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As a nurse many people have been wondering what my thoughts are on Ballot Question #1 in the Massachusetts. I think this bill is written up in a way to make you believe you are helping us nurses, but in actuality you are doing us and yourself a disservice. When I first read Question 1, my first reaction was in favor, however the more I read the bill, many concerns came to mind and the more opposed I became.

Question 1 limits the amount of patients assigned to nurses, in hindsight, it sounds like a no brainer, however as a nurse I know without a doubt that NO two nurses, patients or hospitals are the same. This rigid government mandate on nurse staffing ratios is a one size fits ALL Massachusetts hospitals law and although it is very well intended, I believe it is poorly written and it will impact patient safety.

I worry that this new law will actually do more harm than good. I worry about the rushed implementation timeline, if this law is passed, this gives us 37 business days to hire and train enough nurses to meet the mandated ratios. As a preceptor, I know it takes an average of 12 weeks (85 days if you want to get technical) to train a new graduate nurse and an average of 6-8 weeks to train an experienced nurse to a unit. Many argue that there are enough new graduate nurses in MA to fulfill the new mandated ratios, however you need to understand that you need enough time to orient new grads and you need a balance of experienced and non experienced nurses on medical floors. When I was a new grad, I was frustrated when I was not able to get into a hospital staff nurse position fresh out of college, I now know the importance of having experience and the asset it brings to my profession. 37 days is not safe. 


Mandated staffing ratios will open the door for mandated overtime and mandated floating. Many of us, as nurses feel burnt out at the end of a 12 hour shift, imagine being mandated to stay towards the end of your shift, especially when you have your own obligations and even worse if you are back the next day for another 12 hour shift. Imagine another floor in the hospital is short and you are mandated to float there? To a floor you have no experience in, know nothing about and no one. It could be a similar floor or it could be a floor out of your experienced scope. For example, I work on a general medicine floor, our patient population consists of congestive heart failure, pneumonia, advanced dementia, end stage liver, end stage kidney disease, metabolic derangements, chest tubes, and many other complex illnesses. If another floor is short, I could be mandated to float to a cardiac unit, a urology unit, a thoracic unit, and many other specialty units, to a unit I am not too familiar with and It will put me in an uncomfortable environment and I will feel it is not safe caring for your loved ones and vice versa. Nothing about this feels safe to me.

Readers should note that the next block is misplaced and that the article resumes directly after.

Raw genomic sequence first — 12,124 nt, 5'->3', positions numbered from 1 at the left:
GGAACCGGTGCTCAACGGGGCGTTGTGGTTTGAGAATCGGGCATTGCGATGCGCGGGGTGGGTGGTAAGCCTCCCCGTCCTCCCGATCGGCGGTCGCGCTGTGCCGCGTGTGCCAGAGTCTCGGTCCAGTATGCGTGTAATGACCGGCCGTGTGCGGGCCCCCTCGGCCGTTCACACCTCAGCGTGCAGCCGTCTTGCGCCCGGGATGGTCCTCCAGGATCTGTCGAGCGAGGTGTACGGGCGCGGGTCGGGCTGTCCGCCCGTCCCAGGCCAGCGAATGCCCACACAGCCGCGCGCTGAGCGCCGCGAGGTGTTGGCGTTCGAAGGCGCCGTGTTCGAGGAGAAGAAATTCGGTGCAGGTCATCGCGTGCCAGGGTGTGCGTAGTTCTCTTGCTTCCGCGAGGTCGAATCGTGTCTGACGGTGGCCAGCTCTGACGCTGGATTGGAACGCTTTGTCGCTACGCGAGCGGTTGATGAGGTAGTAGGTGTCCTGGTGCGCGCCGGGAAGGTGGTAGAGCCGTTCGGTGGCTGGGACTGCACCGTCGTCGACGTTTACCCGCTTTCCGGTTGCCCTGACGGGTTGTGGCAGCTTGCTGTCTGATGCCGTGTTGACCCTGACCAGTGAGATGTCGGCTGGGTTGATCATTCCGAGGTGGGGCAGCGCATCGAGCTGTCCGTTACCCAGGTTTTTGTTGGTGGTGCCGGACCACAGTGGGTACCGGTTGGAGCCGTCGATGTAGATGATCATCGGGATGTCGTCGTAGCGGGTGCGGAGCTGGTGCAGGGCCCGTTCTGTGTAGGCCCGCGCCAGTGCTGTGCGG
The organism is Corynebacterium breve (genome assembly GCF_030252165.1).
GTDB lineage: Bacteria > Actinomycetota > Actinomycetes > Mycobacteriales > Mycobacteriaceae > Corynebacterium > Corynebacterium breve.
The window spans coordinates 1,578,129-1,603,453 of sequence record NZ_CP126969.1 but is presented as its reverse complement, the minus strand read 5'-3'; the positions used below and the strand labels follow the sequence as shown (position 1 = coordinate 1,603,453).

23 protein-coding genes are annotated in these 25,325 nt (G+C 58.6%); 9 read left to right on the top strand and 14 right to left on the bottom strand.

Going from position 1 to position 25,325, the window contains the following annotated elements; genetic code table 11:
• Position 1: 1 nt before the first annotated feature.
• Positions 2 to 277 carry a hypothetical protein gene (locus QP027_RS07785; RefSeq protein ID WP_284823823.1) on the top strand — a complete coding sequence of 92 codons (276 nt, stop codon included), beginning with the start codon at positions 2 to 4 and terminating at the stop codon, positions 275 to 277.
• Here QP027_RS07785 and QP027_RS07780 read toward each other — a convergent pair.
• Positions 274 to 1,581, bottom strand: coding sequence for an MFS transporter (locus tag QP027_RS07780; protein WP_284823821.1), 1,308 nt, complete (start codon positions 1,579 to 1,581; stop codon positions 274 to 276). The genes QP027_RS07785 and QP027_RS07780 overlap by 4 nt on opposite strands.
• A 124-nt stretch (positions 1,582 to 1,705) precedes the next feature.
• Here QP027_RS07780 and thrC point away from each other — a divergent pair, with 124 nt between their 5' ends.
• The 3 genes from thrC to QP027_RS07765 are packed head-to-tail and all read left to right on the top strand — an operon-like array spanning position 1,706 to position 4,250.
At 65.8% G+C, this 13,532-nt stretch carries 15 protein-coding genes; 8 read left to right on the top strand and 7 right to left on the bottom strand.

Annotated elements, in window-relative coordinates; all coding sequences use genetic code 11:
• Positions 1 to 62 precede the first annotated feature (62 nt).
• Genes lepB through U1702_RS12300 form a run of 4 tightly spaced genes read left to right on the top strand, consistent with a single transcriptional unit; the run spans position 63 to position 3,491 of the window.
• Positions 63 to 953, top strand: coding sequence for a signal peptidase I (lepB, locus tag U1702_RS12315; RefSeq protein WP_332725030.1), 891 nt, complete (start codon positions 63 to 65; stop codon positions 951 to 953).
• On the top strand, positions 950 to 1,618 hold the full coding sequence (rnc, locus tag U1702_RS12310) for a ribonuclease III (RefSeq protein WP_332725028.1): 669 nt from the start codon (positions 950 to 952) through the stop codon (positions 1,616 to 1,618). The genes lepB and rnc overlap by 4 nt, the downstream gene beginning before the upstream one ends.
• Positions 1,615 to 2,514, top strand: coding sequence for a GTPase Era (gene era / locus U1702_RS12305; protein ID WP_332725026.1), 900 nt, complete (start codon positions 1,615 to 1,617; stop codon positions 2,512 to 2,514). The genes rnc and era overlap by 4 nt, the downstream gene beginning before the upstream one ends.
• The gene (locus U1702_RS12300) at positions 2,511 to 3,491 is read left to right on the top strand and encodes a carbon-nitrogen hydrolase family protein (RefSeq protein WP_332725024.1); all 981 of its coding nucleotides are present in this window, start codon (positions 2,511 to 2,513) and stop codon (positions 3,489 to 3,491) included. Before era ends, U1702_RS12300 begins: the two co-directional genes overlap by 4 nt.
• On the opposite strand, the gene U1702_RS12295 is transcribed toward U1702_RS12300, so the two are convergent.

Question 1 takes away the critical thinking skills of experienced nurses for safe patient assignments and puts it in the hands of this rigid government mandated law. As nurses, we know that patients acuity can rapidly change and this bill does not give us the flexibility to treat it. Every patient's acuity is different, and we are able to switch patient assignments and the work load of our patients if needed. If I have a very sick patient requiring 1:1 nurse care, or a rapid response, a code blue, I know that my other patients are cared for and I can count on the charge nurse to be able to divide my assignment in a safe and effective manner. This bill takes away that flexibility.


Lastly, many argue that since this law was passed in California, they have had success in patient quality outcomes, however it is NOT the same law, and they had 5 years to implement it. In actuality, Massachusetts is doing better than California on 5 out of 6 nursing-sensitive quality measures. If mandated staffing ratios was the answer, why is it that ONLY 1 state has it?

If question 1 passes, I worry about the prolonged ED wait times, ambulance diversions, units being forced to close off beds because they are not "allowed" to take patients, the mandated overtime, the mandated floating, and most importantly I worry about the safety of my patients, my family and myself whom one day just might be one. 

I am voting NO simply because I know it is not safe. I am voting NO because as an experienced nurse who has worked in a small community hospital and at a large teaching hospital, I know that every patients acuity is different, every hospital is different and every nurse is different. The grand idea has good intentions, however the implementation does not and I fear for those unintended consequences. It is a good idea done badly. To all my nursing friends, we can agree to disagree. I am not saying I don't believe some hospitals and some assignments have worse staffing than others, I am saying this is a great conversation and has brought up so much attention, lets continue to do something about that. This rigid one size fits all bill, is not the way to do it.